So much then for Durr's own apparently overblown individual claim. As for any effort to springboard that individual claim into a class action (something that this Court is obligated to address early under Rule 23(c)(1)), there is nothing to suggest that the complained-of overcharge is part of a regular pattern of activity engaged in by Intercounty. Instead complaint p 3 simply refers to "all other persons who have been improperly overcharged for settlement services by the defendant in connection with transactions involving a 'federally related mortgage loan.' " Durr's lawyers have proffered nothing to indicate that such a conclusory allegation--something that if sought to be introduced in the course of litigation would be subject to be stricken as "assuming facts not in evidence"--is the product of the prefiling inquiry that counsel are mandated to undertake by Rule 11.

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The court ordered Harris to respond to these issues within ten days.


Although warned of the frivolity of his damage request, and the apparent lack of foundation supporting the existence of his professed class, Harris persisted in his attack. Within the ten-day deadline imposed by the court, Harris filed a nine-page memorandum attempting to elucidate his legal theories. He also filed an amended complaint which boldly reasserted the errors of the first complaint; Harris maintained the identical damage request, and sought recovery for the same phantom class of injured plaintiffs. The court then sua sponte issued a second memorandum, again identifying the defects in the pleading. Harris also ignored this warning.


Having fired two warning shots, the district court proceeded to consider the complaint as it would any other, under the strictures of the applicable law and the Federal Rules of Civil Procedure. Intercounty filed a motion to dismiss the amended complaint, and a motion to strike the prayer for relief. The court responded by dismissing the complaint, concluding that even if its allegations were accepted as true, the complaint did not state a claim under RESPA. This ruling, of course, had the effect of striking the prayer for relief. But the court chose to consider Intercounty's motion to strike the prayer for relief in the context of Rule 11, Fed.R.Civ.P. The court reiterated its criticism of the excessive damage claim, and the lack of foundation for the existence of the class of injured plaintiffs. The court initiated the Rule 11 proceedings as follows:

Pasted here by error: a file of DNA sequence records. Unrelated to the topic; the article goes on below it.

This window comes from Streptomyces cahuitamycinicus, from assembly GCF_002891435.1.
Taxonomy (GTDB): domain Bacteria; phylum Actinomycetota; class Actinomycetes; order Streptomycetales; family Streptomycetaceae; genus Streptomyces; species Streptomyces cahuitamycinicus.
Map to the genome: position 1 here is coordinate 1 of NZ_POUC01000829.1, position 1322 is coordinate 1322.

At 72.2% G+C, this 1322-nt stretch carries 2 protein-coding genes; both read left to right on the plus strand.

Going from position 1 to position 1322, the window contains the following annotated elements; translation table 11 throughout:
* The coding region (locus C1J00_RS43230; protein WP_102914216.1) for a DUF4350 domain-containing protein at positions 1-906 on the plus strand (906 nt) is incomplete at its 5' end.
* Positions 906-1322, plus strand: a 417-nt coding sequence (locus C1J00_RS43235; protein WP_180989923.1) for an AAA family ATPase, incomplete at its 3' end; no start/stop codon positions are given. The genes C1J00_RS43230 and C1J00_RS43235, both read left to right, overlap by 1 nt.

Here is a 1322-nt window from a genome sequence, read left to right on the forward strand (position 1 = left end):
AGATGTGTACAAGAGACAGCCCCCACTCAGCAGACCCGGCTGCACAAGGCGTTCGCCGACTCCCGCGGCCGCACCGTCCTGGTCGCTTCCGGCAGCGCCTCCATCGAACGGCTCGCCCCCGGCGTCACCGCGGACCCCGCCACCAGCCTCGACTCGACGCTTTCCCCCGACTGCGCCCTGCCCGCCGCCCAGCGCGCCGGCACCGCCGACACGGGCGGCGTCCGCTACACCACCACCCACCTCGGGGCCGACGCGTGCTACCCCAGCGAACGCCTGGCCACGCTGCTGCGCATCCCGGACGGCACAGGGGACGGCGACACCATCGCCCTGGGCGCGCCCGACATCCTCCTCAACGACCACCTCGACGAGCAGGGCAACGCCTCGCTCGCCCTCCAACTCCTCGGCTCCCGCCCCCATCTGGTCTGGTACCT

There is no question but that the dollar signs here were in Harris' eyes, and they obviously blinded him to the plain meaning of the law. Accordingly the complaint's prayer for relief must be stricken. And Harris' greed and obduracy must have their price. Unless Harris can offer up some better showing of the objective good faith that is demanded by Fed.R.Civ.P. ("Rule") 11 than he has done up to now, he will be subject to an "appropriate sanction" as mandated by that rule.


The parties filed memoranda regarding Rule 11. Intercounty created a side issue in the Rule 11 proceedings by stating in its memorandum that "Mr. Harris has made somewhat of a career of being a legal gadfly, and shows a marked propensity for persisting with meritless claims." Intercounty proceeded to recount an instance where another court sanctioned Harris for pursuing a meritless claim. Harris responded immediately to these accusations by filing a motion to strike Intercounty's statements because they were inaccurate. The court then held a hearing to resolve the Rule 11 question. The court granted Harris' motion to strike, finding Intercounty's accusations about Harris' reputation to be inappropriate. The court then proceeded to impose $8,000 in Rule 11 sanctions against Harris, plus taxable costs. Durr appeals the dismissal of his RESPA claim, and Harris appeals the imposition of Rule 11 sanctions.

II. Analysis

A. Motion to Dismiss


The theory of recovery which Harris presents in the complaint begins with the Real Estate Settlement Procedures Act--RESPA. To understand Harris' theory, and its ultimate impropriety, it is necessary to first discuss that statute. At its core, "RESPA is an anti-kickback statute." Mercado v. Calumet Fed. Sav. & Loan Ass'n, 763 F.2d 269, 270-71 (7th Cir.1985). Its purpose is to "prohibit all kickback and referral fee arrangements whereby any payment is made or 'thing of value' furnished for the referral of real estate settlement business." Id. (quoting Senate Report). In line with this broad purpose, the specific RESPA section which Harris relied upon in framing the complaint, 12 U.S.C. Sec. 2607(b), provides that "[n]o person shall give and no person shall accept any portion, split, or percentage of any charge made or received for the rendering of a real estate settlement service in connection with a transaction involving a federally related mortgage loan other than for services actually performed." RESPA goes on to provide treble damages for parties injured by violations of the statute. 12 U.S.C. Sec. 2607(d)(2).


When Harris became aware that Intercounty had overcharged Durr for mortgage and deed recording services, he apparently concluded that this action violated the statute. He also supposed--without conducting any factual inquiry--that Intercounty's overcharge to Durr was not an isolated incident; he surmised that if Intercounty overcharged Durr, it must have overcharged others. Harris proceeded to draft and file a class action complaint, on behalf of all those unknown plaintiffs injured by Intercounty's overcharging. Durr was named as the representative of the class.